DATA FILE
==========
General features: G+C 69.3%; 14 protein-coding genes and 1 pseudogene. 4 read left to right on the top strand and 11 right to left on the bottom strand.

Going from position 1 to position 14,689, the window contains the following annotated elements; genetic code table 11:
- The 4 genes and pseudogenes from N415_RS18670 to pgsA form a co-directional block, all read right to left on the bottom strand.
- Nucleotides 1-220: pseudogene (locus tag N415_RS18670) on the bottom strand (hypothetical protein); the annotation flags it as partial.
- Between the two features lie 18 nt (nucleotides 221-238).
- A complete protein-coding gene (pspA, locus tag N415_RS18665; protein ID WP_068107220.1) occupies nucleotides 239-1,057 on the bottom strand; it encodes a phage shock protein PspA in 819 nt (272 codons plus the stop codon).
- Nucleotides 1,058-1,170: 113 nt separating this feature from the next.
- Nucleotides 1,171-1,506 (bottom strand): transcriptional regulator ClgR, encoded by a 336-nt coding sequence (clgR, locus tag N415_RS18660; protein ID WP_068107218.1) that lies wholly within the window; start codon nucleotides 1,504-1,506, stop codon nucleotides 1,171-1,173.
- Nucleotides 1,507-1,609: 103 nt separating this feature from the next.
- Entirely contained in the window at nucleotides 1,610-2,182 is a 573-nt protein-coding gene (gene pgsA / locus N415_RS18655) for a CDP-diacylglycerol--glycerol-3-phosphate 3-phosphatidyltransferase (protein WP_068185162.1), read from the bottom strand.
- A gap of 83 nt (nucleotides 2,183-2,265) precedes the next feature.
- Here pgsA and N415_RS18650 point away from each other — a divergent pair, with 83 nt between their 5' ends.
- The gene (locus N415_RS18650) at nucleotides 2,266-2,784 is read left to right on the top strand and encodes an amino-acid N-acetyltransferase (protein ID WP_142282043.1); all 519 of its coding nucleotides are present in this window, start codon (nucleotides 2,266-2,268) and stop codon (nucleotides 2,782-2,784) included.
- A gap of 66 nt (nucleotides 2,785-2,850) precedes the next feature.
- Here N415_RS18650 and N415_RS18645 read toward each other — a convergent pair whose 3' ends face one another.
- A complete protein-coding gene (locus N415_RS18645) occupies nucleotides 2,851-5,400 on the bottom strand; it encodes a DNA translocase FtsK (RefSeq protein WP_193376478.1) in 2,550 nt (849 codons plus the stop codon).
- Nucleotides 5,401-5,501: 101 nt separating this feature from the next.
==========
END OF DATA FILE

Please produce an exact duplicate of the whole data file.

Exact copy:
General features: G+C 69.3%; 14 protein-coding genes and 1 pseudogene. 4 read left to right on the top strand and 11 right to left on the bottom strand.

Going from position 1 to position 14,689, the window contains the following annotated elements; genetic code table 11:
- The 4 genes and pseudogenes from N415_RS18670 to pgsA form a co-directional block, all read right to left on the bottom strand.
- Nucleotides 1-220: pseudogene (locus tag N415_RS18670) on the bottom strand (hypothetical protein); the annotation flags it as partial.
- Between the two features lie 18 nt (nucleotides 221-238).
- A complete protein-coding gene (pspA, locus tag N415_RS18665; protein ID WP_068107220.1) occupies nucleotides 239-1,057 on the bottom strand; it encodes a phage shock protein PspA in 819 nt (272 codons plus the stop codon).
- Nucleotides 1,058-1,170: 113 nt separating this feature from the next.
- Nucleotides 1,171-1,506 (bottom strand): transcriptional regulator ClgR, encoded by a 336-nt coding sequence (clgR, locus tag N415_RS18660; protein ID WP_068107218.1) that lies wholly within the window; start codon nucleotides 1,504-1,506, stop codon nucleotides 1,171-1,173.
- Nucleotides 1,507-1,609: 103 nt separating this feature from the next.
- Entirely contained in the window at nucleotides 1,610-2,182 is a 573-nt protein-coding gene (gene pgsA / locus N415_RS18655) for a CDP-diacylglycerol--glycerol-3-phosphate 3-phosphatidyltransferase (protein WP_068185162.1), read from the bottom strand.
- A gap of 83 nt (nucleotides 2,183-2,265) precedes the next feature.
- Here pgsA and N415_RS18650 point away from each other — a divergent pair, with 83 nt between their 5' ends.
- The gene (locus N415_RS18650) at nucleotides 2,266-2,784 is read left to right on the top strand and encodes an amino-acid N-acetyltransferase (protein ID WP_142282043.1); all 519 of its coding nucleotides are present in this window, start codon (nucleotides 2,266-2,268) and stop codon (nucleotides 2,782-2,784) included.
- A gap of 66 nt (nucleotides 2,785-2,850) precedes the next feature.
- Here N415_RS18650 and N415_RS18645 read toward each other — a convergent pair whose 3' ends face one another.
- A complete protein-coding gene (locus N415_RS18645) occupies nucleotides 2,851-5,400 on the bottom strand; it encodes a DNA translocase FtsK (RefSeq protein WP_193376478.1) in 2,550 nt (849 codons plus the stop codon).
- Nucleotides 5,401-5,501: 101 nt separating this feature from the next.